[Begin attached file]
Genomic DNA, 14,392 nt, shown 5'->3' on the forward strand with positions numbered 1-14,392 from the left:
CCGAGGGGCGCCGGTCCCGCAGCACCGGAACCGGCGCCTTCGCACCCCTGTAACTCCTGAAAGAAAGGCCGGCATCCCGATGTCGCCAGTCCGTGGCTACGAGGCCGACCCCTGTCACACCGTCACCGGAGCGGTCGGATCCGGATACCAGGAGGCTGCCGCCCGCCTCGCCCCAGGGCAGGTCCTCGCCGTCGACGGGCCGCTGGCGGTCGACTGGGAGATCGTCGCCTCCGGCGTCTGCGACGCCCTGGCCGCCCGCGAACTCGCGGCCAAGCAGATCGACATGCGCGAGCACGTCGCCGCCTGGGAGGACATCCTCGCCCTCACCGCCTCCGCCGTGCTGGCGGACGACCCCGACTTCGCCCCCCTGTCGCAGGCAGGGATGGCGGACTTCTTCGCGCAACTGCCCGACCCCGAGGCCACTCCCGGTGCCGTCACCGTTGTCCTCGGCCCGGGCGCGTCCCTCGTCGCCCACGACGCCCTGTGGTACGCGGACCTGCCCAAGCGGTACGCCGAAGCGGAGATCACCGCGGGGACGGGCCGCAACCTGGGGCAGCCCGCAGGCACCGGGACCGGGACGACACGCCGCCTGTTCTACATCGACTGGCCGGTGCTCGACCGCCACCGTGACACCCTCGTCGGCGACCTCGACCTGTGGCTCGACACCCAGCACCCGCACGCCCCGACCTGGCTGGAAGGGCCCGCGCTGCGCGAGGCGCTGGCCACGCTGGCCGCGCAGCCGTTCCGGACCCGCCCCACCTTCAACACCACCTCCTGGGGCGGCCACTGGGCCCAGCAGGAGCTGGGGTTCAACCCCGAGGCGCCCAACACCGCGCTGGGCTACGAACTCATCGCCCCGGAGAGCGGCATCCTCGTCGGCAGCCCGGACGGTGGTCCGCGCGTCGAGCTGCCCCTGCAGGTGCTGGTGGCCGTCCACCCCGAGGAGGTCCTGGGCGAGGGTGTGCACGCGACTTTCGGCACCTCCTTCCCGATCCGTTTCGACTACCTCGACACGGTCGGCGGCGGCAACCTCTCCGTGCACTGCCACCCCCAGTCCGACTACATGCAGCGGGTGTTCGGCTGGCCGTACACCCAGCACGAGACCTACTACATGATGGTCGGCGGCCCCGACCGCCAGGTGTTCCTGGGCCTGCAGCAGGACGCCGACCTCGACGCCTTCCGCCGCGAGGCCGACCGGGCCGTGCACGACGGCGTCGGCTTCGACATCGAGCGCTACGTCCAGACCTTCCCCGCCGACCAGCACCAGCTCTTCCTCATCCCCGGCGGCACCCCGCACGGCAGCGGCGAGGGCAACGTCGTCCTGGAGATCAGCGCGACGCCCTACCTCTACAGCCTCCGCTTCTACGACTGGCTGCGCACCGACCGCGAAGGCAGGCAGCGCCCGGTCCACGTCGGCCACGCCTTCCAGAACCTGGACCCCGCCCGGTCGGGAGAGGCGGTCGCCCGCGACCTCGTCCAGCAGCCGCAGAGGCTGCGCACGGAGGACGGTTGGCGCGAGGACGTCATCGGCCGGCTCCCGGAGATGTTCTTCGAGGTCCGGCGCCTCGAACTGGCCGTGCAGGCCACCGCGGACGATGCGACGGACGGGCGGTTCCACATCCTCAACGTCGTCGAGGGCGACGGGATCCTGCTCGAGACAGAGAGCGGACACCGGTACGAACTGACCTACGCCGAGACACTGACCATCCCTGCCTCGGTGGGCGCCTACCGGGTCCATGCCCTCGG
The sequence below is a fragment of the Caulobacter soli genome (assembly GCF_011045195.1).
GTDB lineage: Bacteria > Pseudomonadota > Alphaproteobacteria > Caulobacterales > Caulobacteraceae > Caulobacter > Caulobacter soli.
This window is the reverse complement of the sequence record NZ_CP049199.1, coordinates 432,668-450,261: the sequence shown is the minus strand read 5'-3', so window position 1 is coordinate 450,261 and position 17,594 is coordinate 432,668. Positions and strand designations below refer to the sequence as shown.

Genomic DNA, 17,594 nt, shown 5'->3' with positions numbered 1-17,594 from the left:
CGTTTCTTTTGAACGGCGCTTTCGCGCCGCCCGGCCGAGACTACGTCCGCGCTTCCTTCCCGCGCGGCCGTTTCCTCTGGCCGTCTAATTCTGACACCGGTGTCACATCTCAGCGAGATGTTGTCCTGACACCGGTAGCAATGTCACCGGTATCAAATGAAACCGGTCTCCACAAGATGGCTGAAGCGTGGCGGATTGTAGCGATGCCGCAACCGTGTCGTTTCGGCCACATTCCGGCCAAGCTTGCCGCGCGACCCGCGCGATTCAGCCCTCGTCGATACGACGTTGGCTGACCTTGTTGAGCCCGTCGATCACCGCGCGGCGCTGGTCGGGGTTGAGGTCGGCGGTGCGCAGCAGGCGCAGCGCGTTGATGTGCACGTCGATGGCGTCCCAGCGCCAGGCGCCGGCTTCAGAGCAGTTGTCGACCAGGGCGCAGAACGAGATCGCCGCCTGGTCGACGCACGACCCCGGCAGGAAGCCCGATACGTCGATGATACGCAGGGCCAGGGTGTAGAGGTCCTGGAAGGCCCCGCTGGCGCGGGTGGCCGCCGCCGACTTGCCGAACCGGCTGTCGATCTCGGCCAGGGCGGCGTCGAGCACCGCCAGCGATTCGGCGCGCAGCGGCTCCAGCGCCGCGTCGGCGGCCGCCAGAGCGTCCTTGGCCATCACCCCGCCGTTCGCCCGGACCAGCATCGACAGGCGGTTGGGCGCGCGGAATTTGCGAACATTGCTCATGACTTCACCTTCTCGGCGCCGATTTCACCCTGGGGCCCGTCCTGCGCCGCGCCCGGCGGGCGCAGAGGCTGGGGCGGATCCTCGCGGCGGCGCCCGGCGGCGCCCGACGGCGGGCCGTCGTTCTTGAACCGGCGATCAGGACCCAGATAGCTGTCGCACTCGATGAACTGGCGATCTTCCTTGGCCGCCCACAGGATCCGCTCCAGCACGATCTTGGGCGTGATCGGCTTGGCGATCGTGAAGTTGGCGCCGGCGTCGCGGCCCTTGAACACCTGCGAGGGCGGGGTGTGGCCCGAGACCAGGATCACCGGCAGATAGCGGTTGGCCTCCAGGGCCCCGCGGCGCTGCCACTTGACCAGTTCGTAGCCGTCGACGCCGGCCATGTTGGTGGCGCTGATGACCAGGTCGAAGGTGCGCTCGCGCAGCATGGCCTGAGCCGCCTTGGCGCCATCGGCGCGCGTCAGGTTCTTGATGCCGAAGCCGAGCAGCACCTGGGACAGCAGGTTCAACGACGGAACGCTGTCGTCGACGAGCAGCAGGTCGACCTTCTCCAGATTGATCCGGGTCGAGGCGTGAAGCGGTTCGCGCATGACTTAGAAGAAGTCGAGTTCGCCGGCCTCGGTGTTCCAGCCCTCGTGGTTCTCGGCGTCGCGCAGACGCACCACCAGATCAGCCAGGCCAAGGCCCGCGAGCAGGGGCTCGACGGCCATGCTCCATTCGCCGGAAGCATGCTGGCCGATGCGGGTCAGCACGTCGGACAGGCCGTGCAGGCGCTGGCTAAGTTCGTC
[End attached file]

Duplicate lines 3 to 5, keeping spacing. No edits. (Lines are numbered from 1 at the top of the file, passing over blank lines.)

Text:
The sequence below is a fragment of the Caulobacter soli genome (assembly GCF_011045195.1).
GTDB lineage: Bacteria > Pseudomonadota > Alphaproteobacteria > Caulobacterales > Caulobacteraceae > Caulobacter > Caulobacter soli.
This window is the reverse complement of the sequence record NZ_CP049199.1, coordinates 432,668-450,261: the sequence shown is the minus strand read 5'-3', so window position 1 is coordinate 450,261 and position 17,594 is coordinate 432,668. Positions and strand designations below refer to the sequence as shown.